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第六届“《英语世界》杯”翻译大赛启事

译界拾零 樊明璨 813浏览 0评论

第六届“《英语世界》杯”翻译大赛启事

“《英语世界》杯”翻译大赛肇始于2010年,由商务印书馆《英语世界》杂志社主办。短短数载,大赛参赛人数屡创新高,现在已经稳居国内各类翻译比赛之冠。为推动翻译学科的进一步发展,促进中外文化交流,我们将秉承“给力英语学习,探寻翻译之星”的理念,于2015年5月继续举办第六届“《英语世界》杯”翻译大赛,诚邀广大翻译爱好者积极参与,比秀佳译。

大赛赞助单位
本届大赛由悉尼翻译学院独家赞助。悉尼翻译学院成立于2009年,是在澳大利亚教育部注册的一家专业翻译学院。学院相关课程由澳大利亚翻译认证管理局(NAATI)认证。该院面向海内外招生,以构建“一座跨文化的桥梁”为目标,力图培养具有国际视野和跨文化意识的涉及多语种的口笔译人才。

大赛合作单位
中国翻译协会社科翻译委员会、中国英汉语比较研究会英汉翻译研究学科委员会、四川省翻译协会、上海翻译家协会、广东省翻译协会、湖北省翻译理论与教学研究会、陕西省翻译协会、江苏省翻译协会、南开大学和成都通译翻译有限公司。

一、大赛形式
本届大赛为英汉翻译,大赛启事及原文发布于商务印书馆网站(http://www.cp.com.cn)、《英语世界》2015年第5期、《英语世界》官方博客(http://blog.sina.com.cn/theworldofenglish)以及《英语世界》官方微信公众平台(微信号:theworldofenglish)上。

二、参赛要求
1. 参赛者国籍、年龄、性别、学历不限。
2. 参赛译文须独立完成,不接受合作译稿。
3. 参赛译文及个人信息于截稿日期前发送至电子邮箱:yysjfyds@sina.com 。
(1)邮件主题标明“翻译大赛”;
(2)以附件一(excel格式)发送参赛者个人信息,文件名“XXX个人信息”,以方便获奖时联系。
请按下表格式填写个人信息:

姓名
性别
出生年月日
学校或工作单位
通信地址(邮编)
电子邮箱
电话

(3)以附件二(word格式)发送参赛译文,文件名“XXX参赛译文”,内文规格:黑色小四号宋体,1.5倍行距,两端对齐。
4. 仅第一次投稿有效,不接受修改后的再投稿件。
5. 在大赛截稿之日前,妥善保存参赛译文,勿在报刊、网络等任何媒体上或以任何方式公布,违者取消参赛资格并承担由此造成的一切后果。

三、大赛时间
起止日期:2015年5月1日—2015年7月20日。
奖项公布时间:2015年10月,在《英语世界》杂志、官方博客、官方微博和官方微信公众平台上公布大赛评审结果。

四、奖项设置
所有投稿将由主办单位组织专家进行评审,分设一、二、三等奖及优秀奖。一、二、三等奖获奖者将颁发奖金、奖品和证书,优秀奖获奖者将颁发证书和纪念奖。所有获奖者均获赠2016年全年(1—12期)《英语世界》杂志一套,并有机会成为《英语世界》的译者。
对于积极组织学生参加本届翻译大赛的院校,将颁发“优秀组织奖”证书。获奖院校还有机会成为“翻译实践基地”合作单位。

五、联系方式
为办好本届翻译大赛,保证此项赛事的公平、公正,特成立大赛组委会,负责整个大赛的组织、实施和评审工作。组委会办公室设在《英语世界》编辑部,电话/传真010-65539242。

六、特别说明
1. 本届翻译大赛不收取任何费用。
2. 本届翻译大赛只接受电子版投稿,不接受纸质投稿。
3. 参赛译文一经发现抄袭或雷同,即取消涉事者参赛资格。

《英语世界》杂志社
2015年5月

第六届“《英语世界》杯”翻译大赛原文

A Garden That Welcomes Strangers

By Allen Lacy

I do not know what became of her, and I never learned her name. But I feel that I knew her from the garden she had so lovingly made over many decades.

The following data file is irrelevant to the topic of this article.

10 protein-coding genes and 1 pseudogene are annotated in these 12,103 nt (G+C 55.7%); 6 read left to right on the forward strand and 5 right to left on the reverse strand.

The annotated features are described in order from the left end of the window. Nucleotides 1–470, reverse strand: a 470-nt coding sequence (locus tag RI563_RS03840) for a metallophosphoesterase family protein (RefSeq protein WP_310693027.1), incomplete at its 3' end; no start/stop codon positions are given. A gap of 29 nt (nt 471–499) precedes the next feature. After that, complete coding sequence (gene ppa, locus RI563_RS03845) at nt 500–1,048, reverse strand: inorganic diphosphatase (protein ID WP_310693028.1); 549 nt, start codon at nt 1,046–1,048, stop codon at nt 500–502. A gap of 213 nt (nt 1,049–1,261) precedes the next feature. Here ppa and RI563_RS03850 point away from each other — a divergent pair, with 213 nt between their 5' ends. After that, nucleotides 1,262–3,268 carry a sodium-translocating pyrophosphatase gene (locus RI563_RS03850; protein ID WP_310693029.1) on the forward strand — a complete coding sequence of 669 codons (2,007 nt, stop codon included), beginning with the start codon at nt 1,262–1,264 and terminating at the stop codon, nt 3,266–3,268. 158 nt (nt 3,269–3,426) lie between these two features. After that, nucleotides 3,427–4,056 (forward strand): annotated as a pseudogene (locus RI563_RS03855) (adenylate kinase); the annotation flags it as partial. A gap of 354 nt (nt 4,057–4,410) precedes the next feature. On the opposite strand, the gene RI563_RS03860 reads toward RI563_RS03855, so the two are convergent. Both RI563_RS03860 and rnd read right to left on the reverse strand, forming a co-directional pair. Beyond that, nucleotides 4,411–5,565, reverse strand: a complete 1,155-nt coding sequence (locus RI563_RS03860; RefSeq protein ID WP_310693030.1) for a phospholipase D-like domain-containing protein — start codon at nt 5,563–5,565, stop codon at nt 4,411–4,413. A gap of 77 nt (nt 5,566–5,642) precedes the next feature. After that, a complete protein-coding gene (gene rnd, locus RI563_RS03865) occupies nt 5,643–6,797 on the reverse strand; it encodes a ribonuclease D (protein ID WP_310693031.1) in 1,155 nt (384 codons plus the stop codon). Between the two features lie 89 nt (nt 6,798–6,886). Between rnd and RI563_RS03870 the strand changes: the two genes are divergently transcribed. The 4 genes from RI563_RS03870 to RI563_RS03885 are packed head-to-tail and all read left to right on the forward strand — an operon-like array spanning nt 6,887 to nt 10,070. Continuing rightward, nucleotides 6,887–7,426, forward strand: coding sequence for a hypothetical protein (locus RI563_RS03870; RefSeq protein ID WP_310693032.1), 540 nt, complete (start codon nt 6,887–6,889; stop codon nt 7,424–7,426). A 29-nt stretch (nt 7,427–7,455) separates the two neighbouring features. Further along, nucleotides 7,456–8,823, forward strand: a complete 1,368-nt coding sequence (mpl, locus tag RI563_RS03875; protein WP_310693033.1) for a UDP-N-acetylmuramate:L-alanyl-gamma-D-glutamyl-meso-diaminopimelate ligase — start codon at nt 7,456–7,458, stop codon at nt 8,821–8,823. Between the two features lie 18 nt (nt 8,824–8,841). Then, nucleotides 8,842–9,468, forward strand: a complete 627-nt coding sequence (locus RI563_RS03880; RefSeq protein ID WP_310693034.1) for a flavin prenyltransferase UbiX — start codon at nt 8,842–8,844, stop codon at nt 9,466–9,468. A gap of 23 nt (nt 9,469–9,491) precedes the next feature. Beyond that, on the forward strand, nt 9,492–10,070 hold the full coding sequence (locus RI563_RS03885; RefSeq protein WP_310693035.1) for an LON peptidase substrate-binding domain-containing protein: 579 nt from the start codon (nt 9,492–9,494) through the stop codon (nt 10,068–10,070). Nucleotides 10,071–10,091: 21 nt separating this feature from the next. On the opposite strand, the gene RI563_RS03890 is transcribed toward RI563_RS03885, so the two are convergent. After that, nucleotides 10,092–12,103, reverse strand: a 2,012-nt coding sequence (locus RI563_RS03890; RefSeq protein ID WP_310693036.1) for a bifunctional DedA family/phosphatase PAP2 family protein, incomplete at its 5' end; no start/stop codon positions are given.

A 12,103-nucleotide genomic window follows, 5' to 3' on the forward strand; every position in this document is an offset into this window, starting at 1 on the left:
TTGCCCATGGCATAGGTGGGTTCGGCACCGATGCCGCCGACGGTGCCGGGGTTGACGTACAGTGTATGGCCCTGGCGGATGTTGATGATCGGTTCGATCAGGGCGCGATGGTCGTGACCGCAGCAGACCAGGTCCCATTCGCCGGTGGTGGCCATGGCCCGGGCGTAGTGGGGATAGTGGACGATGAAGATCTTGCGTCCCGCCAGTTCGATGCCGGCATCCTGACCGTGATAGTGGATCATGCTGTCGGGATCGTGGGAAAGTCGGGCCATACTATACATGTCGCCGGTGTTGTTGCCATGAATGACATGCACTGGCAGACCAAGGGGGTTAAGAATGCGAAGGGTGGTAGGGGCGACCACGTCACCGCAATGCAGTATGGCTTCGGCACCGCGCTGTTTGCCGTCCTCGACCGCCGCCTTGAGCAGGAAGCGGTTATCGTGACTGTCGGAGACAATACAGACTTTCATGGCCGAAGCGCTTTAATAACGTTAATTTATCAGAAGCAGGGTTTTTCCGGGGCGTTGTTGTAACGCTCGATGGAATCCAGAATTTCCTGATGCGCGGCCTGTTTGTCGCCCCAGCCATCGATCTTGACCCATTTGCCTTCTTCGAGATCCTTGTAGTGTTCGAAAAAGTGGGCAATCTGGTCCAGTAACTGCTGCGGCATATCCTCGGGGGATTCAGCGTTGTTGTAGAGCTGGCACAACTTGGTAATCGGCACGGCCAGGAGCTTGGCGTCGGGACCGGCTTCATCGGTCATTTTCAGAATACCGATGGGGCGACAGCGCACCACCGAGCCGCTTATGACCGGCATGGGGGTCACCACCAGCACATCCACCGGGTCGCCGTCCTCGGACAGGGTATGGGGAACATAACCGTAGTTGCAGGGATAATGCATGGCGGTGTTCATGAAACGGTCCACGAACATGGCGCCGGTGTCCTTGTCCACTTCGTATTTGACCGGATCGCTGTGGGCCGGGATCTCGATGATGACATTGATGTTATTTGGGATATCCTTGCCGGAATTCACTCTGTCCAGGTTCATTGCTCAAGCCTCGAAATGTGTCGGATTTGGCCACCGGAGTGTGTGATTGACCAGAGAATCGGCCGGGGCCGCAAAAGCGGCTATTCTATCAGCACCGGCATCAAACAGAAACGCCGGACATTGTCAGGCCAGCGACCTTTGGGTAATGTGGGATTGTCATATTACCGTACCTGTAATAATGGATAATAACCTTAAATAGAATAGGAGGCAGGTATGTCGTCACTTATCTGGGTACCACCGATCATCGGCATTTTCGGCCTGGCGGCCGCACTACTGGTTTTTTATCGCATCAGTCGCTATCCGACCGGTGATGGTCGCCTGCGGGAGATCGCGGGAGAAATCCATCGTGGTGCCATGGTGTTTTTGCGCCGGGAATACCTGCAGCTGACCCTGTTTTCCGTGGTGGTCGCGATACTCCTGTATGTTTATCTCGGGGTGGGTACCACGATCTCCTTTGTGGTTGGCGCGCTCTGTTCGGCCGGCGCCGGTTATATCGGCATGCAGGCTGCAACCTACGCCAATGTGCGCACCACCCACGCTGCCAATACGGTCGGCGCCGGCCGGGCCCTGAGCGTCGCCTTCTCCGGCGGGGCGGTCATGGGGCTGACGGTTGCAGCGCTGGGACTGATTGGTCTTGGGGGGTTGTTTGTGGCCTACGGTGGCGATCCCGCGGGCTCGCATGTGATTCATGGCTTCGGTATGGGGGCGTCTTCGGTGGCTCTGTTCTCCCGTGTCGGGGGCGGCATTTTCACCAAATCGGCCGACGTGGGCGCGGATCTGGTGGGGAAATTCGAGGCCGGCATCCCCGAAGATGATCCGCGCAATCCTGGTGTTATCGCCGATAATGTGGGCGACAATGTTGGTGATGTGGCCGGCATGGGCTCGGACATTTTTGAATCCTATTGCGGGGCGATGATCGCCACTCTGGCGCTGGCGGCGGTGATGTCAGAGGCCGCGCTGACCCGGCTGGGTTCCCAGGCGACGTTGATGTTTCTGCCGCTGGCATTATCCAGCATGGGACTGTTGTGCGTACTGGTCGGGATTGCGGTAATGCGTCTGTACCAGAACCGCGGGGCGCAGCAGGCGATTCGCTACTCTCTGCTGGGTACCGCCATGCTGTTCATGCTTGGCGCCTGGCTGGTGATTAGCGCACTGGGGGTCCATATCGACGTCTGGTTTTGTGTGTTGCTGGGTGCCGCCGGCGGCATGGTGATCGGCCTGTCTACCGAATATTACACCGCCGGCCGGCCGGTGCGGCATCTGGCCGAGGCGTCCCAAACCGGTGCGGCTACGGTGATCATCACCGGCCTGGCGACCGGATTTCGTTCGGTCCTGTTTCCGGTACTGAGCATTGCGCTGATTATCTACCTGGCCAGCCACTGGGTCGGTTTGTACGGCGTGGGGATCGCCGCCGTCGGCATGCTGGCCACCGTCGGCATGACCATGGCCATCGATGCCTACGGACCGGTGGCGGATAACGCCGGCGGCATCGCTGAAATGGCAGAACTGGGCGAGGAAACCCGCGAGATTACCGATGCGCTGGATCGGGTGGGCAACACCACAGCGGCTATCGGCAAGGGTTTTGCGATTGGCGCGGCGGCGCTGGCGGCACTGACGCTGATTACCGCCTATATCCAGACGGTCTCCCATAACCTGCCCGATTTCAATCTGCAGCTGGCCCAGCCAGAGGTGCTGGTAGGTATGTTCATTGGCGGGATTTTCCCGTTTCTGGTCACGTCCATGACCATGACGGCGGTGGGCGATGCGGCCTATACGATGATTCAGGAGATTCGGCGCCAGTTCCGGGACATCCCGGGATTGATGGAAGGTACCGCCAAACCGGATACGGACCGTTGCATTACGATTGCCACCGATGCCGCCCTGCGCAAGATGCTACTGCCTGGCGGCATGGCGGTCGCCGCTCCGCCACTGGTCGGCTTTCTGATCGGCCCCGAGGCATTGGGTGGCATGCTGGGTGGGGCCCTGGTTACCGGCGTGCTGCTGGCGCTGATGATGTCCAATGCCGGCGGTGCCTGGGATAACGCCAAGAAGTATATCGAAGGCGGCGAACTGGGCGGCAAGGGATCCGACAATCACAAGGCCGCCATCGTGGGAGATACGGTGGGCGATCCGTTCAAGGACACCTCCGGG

The house she lived in lies two miles from mine – a simple, two-story structure with the boxy plan, steeply-pitched roof and unadorned lines that are typical of houses built in the middle of the nineteenth century near the New Jersey shore.
Her garden was equally simple. She was not a conventional gardener who did everything by the book, following the common advice to vary her plantings so there would be something in bloom from the first crocus in the spring to the last chrysanthemum in the fall. She had no respect for the rule that says that tall-growing plants belong at the rear of a perennial border, low ones in the front and middle-sized ones in the middle, with occasional exceptions for dramatic accent.
In her garden, everything was accent, everything was tall, and the evidence was plain that she loved three kinds of plant and three only: roses, clematis and lilies, intermingled promiscuously to pleasant effect but no apparent design.
She grew a dozen sorts of clematis, perhaps 50 plants in all, trained and tied so that they clambered up metal rods, each rod crowned intermittently throughout the summer by a rounded profusion of large blossoms of dark purple, rich crimson, pale lavender, light blue and gleaming white.